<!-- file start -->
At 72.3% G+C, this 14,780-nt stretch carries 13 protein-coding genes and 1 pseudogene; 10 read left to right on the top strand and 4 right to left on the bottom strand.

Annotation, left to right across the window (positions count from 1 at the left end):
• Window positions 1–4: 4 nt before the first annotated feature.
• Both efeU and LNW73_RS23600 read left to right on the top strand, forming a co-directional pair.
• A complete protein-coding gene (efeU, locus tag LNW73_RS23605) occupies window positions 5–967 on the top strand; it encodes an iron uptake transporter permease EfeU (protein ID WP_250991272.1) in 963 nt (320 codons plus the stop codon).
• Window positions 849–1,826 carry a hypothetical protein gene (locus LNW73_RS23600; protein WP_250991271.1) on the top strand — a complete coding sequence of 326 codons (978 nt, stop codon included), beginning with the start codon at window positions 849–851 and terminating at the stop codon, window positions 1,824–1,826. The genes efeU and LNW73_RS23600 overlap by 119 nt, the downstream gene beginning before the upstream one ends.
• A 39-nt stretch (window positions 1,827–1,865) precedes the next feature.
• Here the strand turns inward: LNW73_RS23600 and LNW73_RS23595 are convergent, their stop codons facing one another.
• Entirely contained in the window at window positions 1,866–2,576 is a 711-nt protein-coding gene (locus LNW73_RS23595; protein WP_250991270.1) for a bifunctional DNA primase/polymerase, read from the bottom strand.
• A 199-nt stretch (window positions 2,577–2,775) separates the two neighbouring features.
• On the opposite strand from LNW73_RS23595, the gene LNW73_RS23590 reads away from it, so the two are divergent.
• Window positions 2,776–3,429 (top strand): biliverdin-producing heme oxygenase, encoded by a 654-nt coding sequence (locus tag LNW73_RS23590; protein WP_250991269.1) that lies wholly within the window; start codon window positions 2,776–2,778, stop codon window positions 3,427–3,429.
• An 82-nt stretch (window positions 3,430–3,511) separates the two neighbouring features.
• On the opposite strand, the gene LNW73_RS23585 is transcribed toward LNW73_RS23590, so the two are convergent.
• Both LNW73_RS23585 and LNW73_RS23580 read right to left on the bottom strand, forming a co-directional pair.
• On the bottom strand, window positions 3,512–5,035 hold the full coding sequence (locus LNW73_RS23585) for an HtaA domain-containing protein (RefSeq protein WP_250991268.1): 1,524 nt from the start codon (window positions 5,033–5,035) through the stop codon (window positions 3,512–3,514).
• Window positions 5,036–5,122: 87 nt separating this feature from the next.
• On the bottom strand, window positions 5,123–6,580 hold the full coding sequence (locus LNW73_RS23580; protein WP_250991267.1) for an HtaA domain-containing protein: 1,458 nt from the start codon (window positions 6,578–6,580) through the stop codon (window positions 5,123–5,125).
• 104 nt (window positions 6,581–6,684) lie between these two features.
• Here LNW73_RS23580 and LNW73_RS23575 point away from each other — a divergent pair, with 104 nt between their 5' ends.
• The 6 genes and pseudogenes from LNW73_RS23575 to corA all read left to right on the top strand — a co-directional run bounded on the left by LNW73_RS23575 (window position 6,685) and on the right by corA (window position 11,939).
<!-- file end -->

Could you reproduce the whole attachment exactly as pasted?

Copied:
At 72.3% G+C, this 14,780-nt stretch carries 13 protein-coding genes and 1 pseudogene; 10 read left to right on the top strand and 4 right to left on the bottom strand.

Annotation, left to right across the window (positions count from 1 at the left end):
• Window positions 1–4: 4 nt before the first annotated feature.
• Both efeU and LNW73_RS23600 read left to right on the top strand, forming a co-directional pair.
• A complete protein-coding gene (efeU, locus tag LNW73_RS23605) occupies window positions 5–967 on the top strand; it encodes an iron uptake transporter permease EfeU (protein ID WP_250991272.1) in 963 nt (320 codons plus the stop codon).
• Window positions 849–1,826 carry a hypothetical protein gene (locus LNW73_RS23600; protein WP_250991271.1) on the top strand — a complete coding sequence of 326 codons (978 nt, stop codon included), beginning with the start codon at window positions 849–851 and terminating at the stop codon, window positions 1,824–1,826. The genes efeU and LNW73_RS23600 overlap by 119 nt, the downstream gene beginning before the upstream one ends.
• A 39-nt stretch (window positions 1,827–1,865) precedes the next feature.
• Here the strand turns inward: LNW73_RS23600 and LNW73_RS23595 are convergent, their stop codons facing one another.
• Entirely contained in the window at window positions 1,866–2,576 is a 711-nt protein-coding gene (locus LNW73_RS23595; protein WP_250991270.1) for a bifunctional DNA primase/polymerase, read from the bottom strand.
• A 199-nt stretch (window positions 2,577–2,775) separates the two neighbouring features.
• On the opposite strand from LNW73_RS23595, the gene LNW73_RS23590 reads away from it, so the two are divergent.
• Window positions 2,776–3,429 (top strand): biliverdin-producing heme oxygenase, encoded by a 654-nt coding sequence (locus tag LNW73_RS23590; protein WP_250991269.1) that lies wholly within the window; start codon window positions 2,776–2,778, stop codon window positions 3,427–3,429.
• An 82-nt stretch (window positions 3,430–3,511) separates the two neighbouring features.
• On the opposite strand, the gene LNW73_RS23585 is transcribed toward LNW73_RS23590, so the two are convergent.
• Both LNW73_RS23585 and LNW73_RS23580 read right to left on the bottom strand, forming a co-directional pair.
• On the bottom strand, window positions 3,512–5,035 hold the full coding sequence (locus LNW73_RS23585) for an HtaA domain-containing protein (RefSeq protein WP_250991268.1): 1,524 nt from the start codon (window positions 5,033–5,035) through the stop codon (window positions 3,512–3,514).
• Window positions 5,036–5,122: 87 nt separating this feature from the next.
• On the bottom strand, window positions 5,123–6,580 hold the full coding sequence (locus LNW73_RS23580; protein WP_250991267.1) for an HtaA domain-containing protein: 1,458 nt from the start codon (window positions 6,578–6,580) through the stop codon (window positions 5,123–5,125).
• 104 nt (window positions 6,581–6,684) lie between these two features.
• Here LNW73_RS23580 and LNW73_RS23575 point away from each other — a divergent pair, with 104 nt between their 5' ends.
• The 6 genes and pseudogenes from LNW73_RS23575 to corA all read left to right on the top strand — a co-directional run bounded on the left by LNW73_RS23575 (window position 6,685) and on the right by corA (window position 11,939).